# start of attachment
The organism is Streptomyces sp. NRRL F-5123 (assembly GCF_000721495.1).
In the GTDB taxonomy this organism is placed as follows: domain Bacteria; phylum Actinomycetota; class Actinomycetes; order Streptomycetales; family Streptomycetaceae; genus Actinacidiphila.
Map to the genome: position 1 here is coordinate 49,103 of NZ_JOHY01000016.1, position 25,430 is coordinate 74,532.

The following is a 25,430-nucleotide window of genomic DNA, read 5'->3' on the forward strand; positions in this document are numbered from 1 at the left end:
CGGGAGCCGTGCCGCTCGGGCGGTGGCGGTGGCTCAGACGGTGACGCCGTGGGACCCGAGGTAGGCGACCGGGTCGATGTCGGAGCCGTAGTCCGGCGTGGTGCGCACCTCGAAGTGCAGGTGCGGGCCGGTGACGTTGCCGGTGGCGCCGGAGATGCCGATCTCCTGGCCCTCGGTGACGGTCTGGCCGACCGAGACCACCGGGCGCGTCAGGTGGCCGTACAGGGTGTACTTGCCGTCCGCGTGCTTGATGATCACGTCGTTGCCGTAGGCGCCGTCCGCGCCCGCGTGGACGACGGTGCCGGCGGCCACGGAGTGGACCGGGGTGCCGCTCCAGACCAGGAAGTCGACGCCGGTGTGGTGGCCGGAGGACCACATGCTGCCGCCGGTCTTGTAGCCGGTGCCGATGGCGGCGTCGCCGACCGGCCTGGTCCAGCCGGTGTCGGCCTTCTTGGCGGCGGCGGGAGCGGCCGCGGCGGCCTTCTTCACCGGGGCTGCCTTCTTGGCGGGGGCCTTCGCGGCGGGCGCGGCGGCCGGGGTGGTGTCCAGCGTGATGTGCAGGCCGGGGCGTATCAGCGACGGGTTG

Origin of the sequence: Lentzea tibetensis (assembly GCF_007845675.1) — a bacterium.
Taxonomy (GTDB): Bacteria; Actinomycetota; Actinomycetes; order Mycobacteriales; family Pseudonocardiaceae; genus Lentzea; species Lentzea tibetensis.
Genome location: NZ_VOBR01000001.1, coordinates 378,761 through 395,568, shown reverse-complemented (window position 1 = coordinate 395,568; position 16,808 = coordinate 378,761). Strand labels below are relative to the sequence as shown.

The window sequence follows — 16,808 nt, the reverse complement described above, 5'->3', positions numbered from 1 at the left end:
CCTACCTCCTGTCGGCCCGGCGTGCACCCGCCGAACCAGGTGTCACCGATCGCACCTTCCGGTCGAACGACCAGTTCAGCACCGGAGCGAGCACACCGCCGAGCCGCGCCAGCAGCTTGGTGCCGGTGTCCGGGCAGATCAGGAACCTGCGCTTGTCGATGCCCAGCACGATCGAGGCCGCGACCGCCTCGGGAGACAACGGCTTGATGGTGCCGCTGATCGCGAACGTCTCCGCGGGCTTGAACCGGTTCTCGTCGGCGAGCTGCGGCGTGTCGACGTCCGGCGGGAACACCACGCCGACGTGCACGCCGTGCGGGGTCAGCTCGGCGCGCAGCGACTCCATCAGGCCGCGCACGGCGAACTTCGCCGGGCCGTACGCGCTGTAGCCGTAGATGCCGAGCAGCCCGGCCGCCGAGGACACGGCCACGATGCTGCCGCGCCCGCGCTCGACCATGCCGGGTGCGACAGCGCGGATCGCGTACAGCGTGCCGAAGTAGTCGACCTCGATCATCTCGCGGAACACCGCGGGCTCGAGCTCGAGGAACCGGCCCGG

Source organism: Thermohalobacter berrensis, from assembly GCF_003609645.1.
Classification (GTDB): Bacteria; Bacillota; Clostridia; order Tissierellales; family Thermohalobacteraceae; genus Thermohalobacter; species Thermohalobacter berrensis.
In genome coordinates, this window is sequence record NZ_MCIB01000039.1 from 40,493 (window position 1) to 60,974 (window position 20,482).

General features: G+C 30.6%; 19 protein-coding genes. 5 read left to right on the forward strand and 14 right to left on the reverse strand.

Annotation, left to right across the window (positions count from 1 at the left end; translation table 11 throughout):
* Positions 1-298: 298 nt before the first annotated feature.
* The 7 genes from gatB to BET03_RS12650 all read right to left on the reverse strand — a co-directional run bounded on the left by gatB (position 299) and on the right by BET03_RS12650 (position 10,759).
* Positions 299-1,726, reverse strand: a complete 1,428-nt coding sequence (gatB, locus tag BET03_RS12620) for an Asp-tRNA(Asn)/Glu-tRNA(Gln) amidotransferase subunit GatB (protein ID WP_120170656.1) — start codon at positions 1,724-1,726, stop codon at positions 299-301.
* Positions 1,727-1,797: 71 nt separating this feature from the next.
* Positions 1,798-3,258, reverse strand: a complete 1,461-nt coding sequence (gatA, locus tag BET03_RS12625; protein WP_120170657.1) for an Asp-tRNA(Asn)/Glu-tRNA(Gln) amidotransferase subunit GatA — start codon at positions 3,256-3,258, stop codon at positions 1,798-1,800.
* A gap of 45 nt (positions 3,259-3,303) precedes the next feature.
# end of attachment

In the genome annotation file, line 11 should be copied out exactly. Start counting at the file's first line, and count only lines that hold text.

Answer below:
Source organism: Thermohalobacter berrensis, from assembly GCF_003609645.1.